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Info on Hemiphilia

Article By: Aerolin
Health and fitness




Submitted:Apr 15, 2010    Reads: 87    Comments: 0    Likes: 0   


Disorder: Hemophilia

Sources: http://www.lpch.org/DiseaseHealthInfo/HealthLibrary/hematology/bledhemo.html

http://www.nhlbi.nih.gov/health/dci/Diseases/hemophilia/hemophilia_diagnosis.html

Located on Chromosome #: 23

Symptoms:

· excessive bleeding and easy bruising

· Nosebleeds for no obvious reason

· Heavy bleeding from a minor cut

· Bleeding from a cut that resumes after stopping for a short time

· internal bleeding

· Bleeding in the brain

· Long-lasting, painful headaches or neck pain or stiffness

· Repeated vomiting

· Sleepiness or changes in behavior

· Sudden weakness or clumsiness or problems walking

· Double vision

· Convulsions or seizures

When it can be diagnosed: People are likely to have a physical exam and blood tests to diagnose hemophilia. If hemophilia is suspected, or if they appear to have a bleeding problem, their doctor will take their personal and family medical histories. This will reveal if they or anyone in their family has a history of frequent/heavy bleeding and/or bruising. Kids who have severe hemophilia are diagnosed within their first year of life. People who have milder forms of hemophilia might not get diagnosed until they're adults. Woman who are known carriers can have their kid diagnosed before the kid is born.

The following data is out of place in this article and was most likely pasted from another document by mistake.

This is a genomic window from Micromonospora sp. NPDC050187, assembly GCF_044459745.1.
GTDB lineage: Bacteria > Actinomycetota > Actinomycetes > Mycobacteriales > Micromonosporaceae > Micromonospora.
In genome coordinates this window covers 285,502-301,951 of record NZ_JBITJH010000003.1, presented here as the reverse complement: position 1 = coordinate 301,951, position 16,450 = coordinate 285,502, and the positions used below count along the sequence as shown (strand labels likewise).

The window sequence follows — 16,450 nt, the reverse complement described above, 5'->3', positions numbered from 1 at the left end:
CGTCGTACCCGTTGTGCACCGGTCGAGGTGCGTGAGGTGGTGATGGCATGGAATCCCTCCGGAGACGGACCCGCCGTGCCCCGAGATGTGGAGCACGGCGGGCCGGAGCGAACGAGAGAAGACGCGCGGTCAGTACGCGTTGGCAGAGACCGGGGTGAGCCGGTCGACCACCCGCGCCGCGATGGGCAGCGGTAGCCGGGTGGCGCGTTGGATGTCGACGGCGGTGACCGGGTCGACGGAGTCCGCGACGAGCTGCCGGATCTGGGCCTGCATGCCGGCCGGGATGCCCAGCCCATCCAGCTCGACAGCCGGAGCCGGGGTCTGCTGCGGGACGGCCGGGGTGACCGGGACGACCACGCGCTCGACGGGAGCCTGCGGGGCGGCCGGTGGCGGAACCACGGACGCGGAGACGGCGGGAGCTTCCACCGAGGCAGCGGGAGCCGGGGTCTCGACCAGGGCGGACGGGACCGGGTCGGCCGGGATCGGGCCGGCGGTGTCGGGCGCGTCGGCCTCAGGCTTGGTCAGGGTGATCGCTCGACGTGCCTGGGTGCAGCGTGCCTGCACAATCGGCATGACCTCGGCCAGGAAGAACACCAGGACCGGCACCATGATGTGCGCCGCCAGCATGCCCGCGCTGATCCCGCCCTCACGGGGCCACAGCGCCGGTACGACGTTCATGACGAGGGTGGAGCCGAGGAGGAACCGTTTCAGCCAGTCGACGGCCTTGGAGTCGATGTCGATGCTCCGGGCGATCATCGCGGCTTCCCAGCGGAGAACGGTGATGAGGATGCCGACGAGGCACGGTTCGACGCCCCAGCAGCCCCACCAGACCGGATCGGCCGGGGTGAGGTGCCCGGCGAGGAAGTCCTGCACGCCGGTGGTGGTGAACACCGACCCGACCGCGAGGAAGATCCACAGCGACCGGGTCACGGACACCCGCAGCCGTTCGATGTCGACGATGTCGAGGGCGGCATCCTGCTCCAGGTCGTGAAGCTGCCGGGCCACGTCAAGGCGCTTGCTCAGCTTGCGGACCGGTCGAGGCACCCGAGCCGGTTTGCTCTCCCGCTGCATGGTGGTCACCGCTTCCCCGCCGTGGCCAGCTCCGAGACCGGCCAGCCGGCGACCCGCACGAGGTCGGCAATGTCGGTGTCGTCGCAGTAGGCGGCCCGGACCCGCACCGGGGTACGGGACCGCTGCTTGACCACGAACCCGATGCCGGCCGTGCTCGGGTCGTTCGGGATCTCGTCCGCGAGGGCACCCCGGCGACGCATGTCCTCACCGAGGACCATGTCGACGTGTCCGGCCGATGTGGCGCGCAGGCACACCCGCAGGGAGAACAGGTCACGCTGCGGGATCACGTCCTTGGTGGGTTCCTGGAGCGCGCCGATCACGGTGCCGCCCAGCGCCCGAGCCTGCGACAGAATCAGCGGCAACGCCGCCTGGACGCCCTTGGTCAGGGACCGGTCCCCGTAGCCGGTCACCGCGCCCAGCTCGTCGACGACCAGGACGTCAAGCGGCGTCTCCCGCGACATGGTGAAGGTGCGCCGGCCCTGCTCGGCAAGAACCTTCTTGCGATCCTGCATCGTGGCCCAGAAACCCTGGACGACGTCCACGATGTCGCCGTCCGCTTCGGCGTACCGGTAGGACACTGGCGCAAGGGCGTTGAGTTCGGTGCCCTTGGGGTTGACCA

Groups at risk: It's most common in Ashkenazi and Iraqi Jews. It equally affects males and females, and people of any age groups.

Treatments: Blood clotting medicines or replacement therapy. Desmopressin, a hormone used to treat people who have moderate hemophilia A.

Cures: There's no cure until Gene therapy is perfected.

Autosomal or Sex-linked: Sex-Linked

Dominant or Recessive: Not completely recessive. When a hemophilia carrier female is pregnant, there is a 50/50 chance that the gene will be passed on. If the X gene is passed on to a son, he will have the disease. If the gene is passed on to a daughter, she will be a carrier. If the father has hemophilia but the mother does not carry the hemophilia gene, then none of the sons will have hemophilia disease, but all of the daughters will.

Additional information: With careful management, informed decisions, and recognition of complications, many kids with hemophilia live healthy lives and a good lifespan. Early treatment is important to prevent/limit damage to joints, muscles, or other parts of the body.





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